In a yet another setback for the U.S. Department of Justice’s (DOJ) ongoing effort to prosecute labor-side violations of the Sherman Act, District of Connecticut Judge Victor A. Bolden granted a motion for a judgment of acquittal on April 28, 2023 in United States v. Patel. The order, which was entered before the jury was given an opportunity to deliberate, is not appealable and therefore brings an end to DOJ’s efforts to prosecute an alleged “no-poach” market allocation agreement. But more significantly, the order sets a high bar for proving a per se unlawful market allocation agreement in criminal no-poach cases, which could hinder DOJ’s ability to use the criminal justice system to police such cases.
The Alleged Conspiracy
The indictment alleged that the defendants — a manager at Raytheon subsidiary Pratt & Whitney, and executives at each of five outsourced engineering service providers used by Pratt & Whitney — typically “competed against one another to recruit and hire engineers and other skilled workers,” but participated, between 2011 and 2019, in an agreement “to suppress competition by allocating employees in the aerospace industry working on projects for” Pratt & Whitney.1 Specifically, as alleged, the agreement was a no-poach agreement that prohibited the defendants from contacting, interviewing, recruiting, or hiring each other’s employees.2
The defendants filed an unsuccessful motion to dismiss the indictment last year. We examined the district court’s opinion in a December 19, 2022 blog post. In short, the court held that (1) the no-poach agreement alleged by the indictment would, if proven at trial, amount to market allocation, which is an existing category warranting per se treatment under the Sherman Act,3 and (2) the no-poach agreement was not “ancillary to a legitimate business collaboration” and therefore did not qualify under the “ancillary restraints” exception to the per se rule.4 The case then moved to trial, with jury selection beginning in April 2023.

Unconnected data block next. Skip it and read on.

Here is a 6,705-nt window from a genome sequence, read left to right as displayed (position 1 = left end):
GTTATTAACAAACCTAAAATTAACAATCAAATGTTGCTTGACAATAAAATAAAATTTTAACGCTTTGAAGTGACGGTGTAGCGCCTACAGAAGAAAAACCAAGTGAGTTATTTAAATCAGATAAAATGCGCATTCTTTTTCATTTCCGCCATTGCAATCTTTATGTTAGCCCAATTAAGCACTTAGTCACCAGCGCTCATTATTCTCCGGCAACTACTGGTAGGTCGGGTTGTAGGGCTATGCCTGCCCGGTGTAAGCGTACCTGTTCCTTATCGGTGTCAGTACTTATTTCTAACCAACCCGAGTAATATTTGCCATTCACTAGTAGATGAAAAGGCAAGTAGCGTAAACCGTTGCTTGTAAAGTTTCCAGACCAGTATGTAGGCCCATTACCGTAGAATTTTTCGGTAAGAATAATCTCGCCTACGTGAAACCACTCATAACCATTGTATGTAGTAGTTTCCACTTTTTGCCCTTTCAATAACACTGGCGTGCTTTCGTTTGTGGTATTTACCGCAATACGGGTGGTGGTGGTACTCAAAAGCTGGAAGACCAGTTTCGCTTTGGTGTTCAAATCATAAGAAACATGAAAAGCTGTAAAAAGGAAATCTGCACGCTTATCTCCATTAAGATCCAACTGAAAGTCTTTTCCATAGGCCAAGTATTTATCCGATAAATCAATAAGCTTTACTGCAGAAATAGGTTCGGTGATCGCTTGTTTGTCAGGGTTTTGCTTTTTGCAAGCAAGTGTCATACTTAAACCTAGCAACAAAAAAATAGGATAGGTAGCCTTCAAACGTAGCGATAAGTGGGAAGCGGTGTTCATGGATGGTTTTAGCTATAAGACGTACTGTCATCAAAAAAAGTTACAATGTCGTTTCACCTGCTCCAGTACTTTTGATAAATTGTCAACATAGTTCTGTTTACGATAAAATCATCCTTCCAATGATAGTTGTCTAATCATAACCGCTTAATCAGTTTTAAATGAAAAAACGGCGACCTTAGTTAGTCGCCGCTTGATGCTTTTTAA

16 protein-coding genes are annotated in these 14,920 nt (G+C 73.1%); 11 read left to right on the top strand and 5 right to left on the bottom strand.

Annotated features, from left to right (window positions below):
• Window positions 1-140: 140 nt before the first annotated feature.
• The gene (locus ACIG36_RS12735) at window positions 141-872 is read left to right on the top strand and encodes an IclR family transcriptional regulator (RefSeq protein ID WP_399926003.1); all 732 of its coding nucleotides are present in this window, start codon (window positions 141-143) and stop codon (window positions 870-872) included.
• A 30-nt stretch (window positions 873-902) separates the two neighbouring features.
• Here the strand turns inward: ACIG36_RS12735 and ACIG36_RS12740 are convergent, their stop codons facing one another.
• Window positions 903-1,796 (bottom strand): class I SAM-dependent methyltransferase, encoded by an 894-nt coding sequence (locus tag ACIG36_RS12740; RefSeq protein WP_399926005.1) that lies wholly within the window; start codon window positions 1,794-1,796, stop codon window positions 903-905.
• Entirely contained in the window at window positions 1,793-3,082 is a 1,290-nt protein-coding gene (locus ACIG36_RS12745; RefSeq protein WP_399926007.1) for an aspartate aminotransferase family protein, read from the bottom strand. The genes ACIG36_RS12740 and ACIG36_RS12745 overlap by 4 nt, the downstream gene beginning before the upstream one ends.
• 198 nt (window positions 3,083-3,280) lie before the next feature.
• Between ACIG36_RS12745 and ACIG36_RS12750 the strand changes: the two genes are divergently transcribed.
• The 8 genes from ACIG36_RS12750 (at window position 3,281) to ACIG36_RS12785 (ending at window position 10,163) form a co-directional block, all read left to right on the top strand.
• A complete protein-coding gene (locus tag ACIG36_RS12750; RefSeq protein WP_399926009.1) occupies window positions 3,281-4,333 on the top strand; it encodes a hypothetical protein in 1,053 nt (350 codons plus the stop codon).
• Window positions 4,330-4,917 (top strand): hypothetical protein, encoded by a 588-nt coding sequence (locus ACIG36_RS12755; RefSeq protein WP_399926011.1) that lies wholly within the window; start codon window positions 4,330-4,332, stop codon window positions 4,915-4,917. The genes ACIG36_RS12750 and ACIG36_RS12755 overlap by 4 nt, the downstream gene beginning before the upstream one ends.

The Grant of Defendants’ Motion for Judgment of Acquittal
After the government presented its case-in-chief, the defendants jointly moved for a judgment of acquittal under Federal Rule of Criminal Procedure 29.5 Nearly a week later, the court granted the motion on the grounds that, as a matter of law, the conduct proven by the government at trial did not amount to a per se violation of the Sherman Act.6
In arriving at this conclusion, the court first reiterated its view that a horizontal market-allocation agreement, including an agreement “allocating or dividing an employment market,” is “traditionally subject to per se treatment” under the Sherman Act.7 But it then ruled that, as a matter of law, the instant case did not involve per se market allocation, largely based on its analysis of a Second Circuit case, Bogan v. Nw. Mut. Life Ins. Co.8 That case, which was civil rather than criminal, involved an agreement among “general agents” of Northwestern Mutual Life Insurance Company, who were responsible for hiring district and sales agents to sell Northwestern Mutual life insurance, not to compete for services of existing district and sales agents by restricting their transfer.9 The Second Circuit affirmed the district court’s grant of the Bogan defendants’ motion for summary judgment, holding that the per se rule was not applicable.10 The court reasoned that the agreement had too many exceptions to constitute an allocation; it “permitted transfers, and experienced NML agents do not comprise the entire set of supplies for their services” because the general agents were free to compete for new Northwestern Mutual agents. Therefore, while the agreement “may constrain General Agents to some degree, it does not allocate the market for agents to any meaningful extent.”11
Focusing on the evidence presented by the government at trial, the Patel court held that this case was on all fours with Bogan.12 Even assuming the government had adequately proven that there was an agreement between defendants to restrict hiring of engineers or other skilled labor employees among the five contractors working on projects for Pratt & Whitney, there were simply too many holes in the bucket — i.e., too many exceptions to the agreement — for it to hold water as a per se market allocation agreement. The court noted that “hiring among the relevant companies was commonplace, throughout the alleged agreement,” even citing numerous examples of poaching set forth in pages of string cites to the trial transcript and relevant exhibits that showed that even those who had sent emails that appeared to refer to a bright-line rule against poaching engaged in the practice.13 “Under these circumstances,” the court concluded, “the alleged agreement itself had so many exceptions that it could not be said to meaningfully allocate the labor market of engineers from the supplier companies working on Pratt and Whitney projects.”14 Like the agreement in Bogan, the agreement here “constrained” the workers “to some degree” but did not allocate the market “to any meaningful extent.”15